All through this month, we have been talking about things for which we are thankful.
So, on this Thanksgiving Day, what are you thankful for?
Robert Tracy McKenzie, Chair of the History Department at Wheaton College (IL), recently released a book entitled The First Thanksgiving: What the Real Story Tells Us About Loving God and Learning from History. This is obviously a timely book as we lean into the celebration of Thanksgiving this week. With all the debates about the faith of our country’s founders, McKenzie gets us into a helpful exploration of the motivations and context of the original pilgrims’ journey across the Atlantic.
In telling this story, McKenzie clears up a host of misconceptions about the Plymouth settlers, who certainly did not wear buckled hats or black clothes (those were a 19th-century sartorial invention). He demonstrates that the quest for “religious freedom,” in the modern sense, did not really animate the Pilgrims. Yes, they wanted to find a place where they could worship God according to Scripture and the dictates of conscience. But they had already discovered those conditions in Holland, where a number of English dissenters had gone in the early 1600s.
The most pressing concern that led the Plymouth Separatists to leave Holland was that they found the Netherlands “a hard place to maintain their English identity and an even harder place to make a living.” They did not worry so much about religious persecution (at least not since they left England), but about “spiritual danger and decline.” They worried about the cultural corruption they saw around them in foreign Dutch culture, and struggled to find profitable employment that could nourish their common identity. America seemed to offer both better opportunity and a place to preserve their sense of covenanted community.
McKenzie’s focus here is not so much how America was founded as a refuge for religious freedom. The real lesson has to do with maintaining Christian commitment in the midst of a worldly, permissive culture. “The Pilgrims grappled with fundamental questions still relevant to us today: What is the true cost of discipleship? What must we sacrifice in pursuit of the kingdom?” To what lengths should we go—how far should we go—to maintain a proper separation from the world? The Pilgrims decided they should traverse the dangerous Atlantic to do so, yet they found that the New World had many of the same challenges as the Old, plus some new ones, such as relating to Native American neighbors.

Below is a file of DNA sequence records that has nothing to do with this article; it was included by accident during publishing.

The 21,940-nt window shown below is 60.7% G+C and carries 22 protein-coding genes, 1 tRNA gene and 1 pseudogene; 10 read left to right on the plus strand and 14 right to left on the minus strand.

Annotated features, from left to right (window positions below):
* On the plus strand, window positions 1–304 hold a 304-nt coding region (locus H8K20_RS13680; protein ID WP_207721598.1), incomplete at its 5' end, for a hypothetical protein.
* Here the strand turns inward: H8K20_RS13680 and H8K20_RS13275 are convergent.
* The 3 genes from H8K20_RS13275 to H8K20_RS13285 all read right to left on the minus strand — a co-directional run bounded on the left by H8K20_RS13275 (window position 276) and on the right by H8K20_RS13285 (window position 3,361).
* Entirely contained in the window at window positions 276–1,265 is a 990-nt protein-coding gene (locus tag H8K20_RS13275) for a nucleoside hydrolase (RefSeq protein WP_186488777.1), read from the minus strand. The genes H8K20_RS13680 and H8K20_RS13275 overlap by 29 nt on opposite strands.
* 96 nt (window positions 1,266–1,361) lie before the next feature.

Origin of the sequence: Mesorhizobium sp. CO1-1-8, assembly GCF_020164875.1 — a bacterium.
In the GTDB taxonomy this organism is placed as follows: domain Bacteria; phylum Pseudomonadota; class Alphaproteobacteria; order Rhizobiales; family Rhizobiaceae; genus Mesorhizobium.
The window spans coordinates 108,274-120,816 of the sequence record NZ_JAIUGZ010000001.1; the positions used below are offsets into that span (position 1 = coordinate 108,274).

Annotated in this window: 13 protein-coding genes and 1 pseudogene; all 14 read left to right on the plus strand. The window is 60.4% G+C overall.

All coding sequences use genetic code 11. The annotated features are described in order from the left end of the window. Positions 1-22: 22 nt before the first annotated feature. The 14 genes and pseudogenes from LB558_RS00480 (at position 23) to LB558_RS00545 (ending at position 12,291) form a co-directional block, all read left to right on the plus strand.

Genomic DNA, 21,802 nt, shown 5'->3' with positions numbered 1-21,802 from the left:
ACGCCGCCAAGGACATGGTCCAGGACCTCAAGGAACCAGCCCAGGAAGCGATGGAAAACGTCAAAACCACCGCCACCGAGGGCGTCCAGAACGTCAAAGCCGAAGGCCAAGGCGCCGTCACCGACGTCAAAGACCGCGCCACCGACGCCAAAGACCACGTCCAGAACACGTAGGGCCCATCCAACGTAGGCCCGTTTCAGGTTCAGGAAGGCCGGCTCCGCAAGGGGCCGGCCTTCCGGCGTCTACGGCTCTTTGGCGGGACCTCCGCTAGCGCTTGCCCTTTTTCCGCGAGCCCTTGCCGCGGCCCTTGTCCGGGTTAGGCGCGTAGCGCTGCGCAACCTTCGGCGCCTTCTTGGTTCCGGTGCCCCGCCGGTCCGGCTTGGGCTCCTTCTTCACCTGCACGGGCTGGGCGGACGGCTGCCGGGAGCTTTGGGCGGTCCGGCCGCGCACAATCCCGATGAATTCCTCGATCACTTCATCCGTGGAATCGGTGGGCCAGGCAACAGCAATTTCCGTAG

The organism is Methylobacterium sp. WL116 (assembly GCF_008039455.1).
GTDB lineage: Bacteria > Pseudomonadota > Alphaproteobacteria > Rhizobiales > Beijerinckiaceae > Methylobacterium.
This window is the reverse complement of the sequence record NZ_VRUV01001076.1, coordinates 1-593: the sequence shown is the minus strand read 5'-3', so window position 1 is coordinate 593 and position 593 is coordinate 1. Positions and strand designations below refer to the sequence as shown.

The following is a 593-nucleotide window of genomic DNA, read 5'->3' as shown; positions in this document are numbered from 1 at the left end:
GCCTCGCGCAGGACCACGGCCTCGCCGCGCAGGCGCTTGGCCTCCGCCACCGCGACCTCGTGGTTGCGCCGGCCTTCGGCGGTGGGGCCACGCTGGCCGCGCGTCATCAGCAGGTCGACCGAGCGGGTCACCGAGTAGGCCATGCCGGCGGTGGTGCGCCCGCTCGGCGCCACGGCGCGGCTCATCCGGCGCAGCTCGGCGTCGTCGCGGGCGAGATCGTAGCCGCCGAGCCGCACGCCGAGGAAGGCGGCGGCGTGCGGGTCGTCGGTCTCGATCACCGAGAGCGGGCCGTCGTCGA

In the midst of talking about Moses’ preparations to meet with God in my message this past weekend, I referenced a quotation from writer Annie Dillard. Her words always strike a chord with me about the tone and serious nature of what we are doing in worship. A number of people asked me for it, so I am sharing it with you all here.
On the whole, I do not find Christians, outside of the catacombs, sufficiently sensible of conditions. Does anyone have the foggiest idea what sort of power we so blithely invoke? Or, as I suspect, does no one believe a word of it? The churches are children playing on the floor with their chemistry sets, mixing up a batch of TNT to kill a Sunday morning. It is madness to wear ladies’ straw hats and velvet hats to church; we should all be wearing crash helmets. Ushers should issue life preservers and signal flares; they should lash us to our pews.
– Annie Dillard,Teaching a Stone to Talk, 58.
I re-read Dallas Willard‘s book The Spirit of the Disciplines. It’s a great book on entering into the deep life with God. Willard is never an easy read, but this book is well worth sustained attention.
Willard challenges the typical approach to the spiritual life for most evangelical Christians. Before I jump into some reflections about individual disciplines in the days to come, I thought I’d offer a few key ideas from the book. Read the rest of this entry »
Christianity is mainly wishful thinking…
Dreams are wishful thinking. Children playing at being grown-ups is wishful thinking. Interplanetary travel is wishful thinking.
Sometimes wishing is the wings the truth comes true on.
Sometimes the truth is what sets us wishing for it.
When people critique Christian hope as simply an unattainable dream, we may respond by saying that perhaps another name for our wishful thinking is faith. Further, perhaps faith is a way not of avoiding reality, but of accessing a reality that is not readily apparent to our senses. Even further still, perhaps the reason we dream about such a thing like Christian hope is that the truth has birthed such a dream in us at the first place. Perhaps God, the Creator, has made us with a yearning for something more because that is actually the way things are and fighting against it is more wishful thinking than pursuing it.
[This is a continuation of this week's theme of "Beginning to Live with Hope."]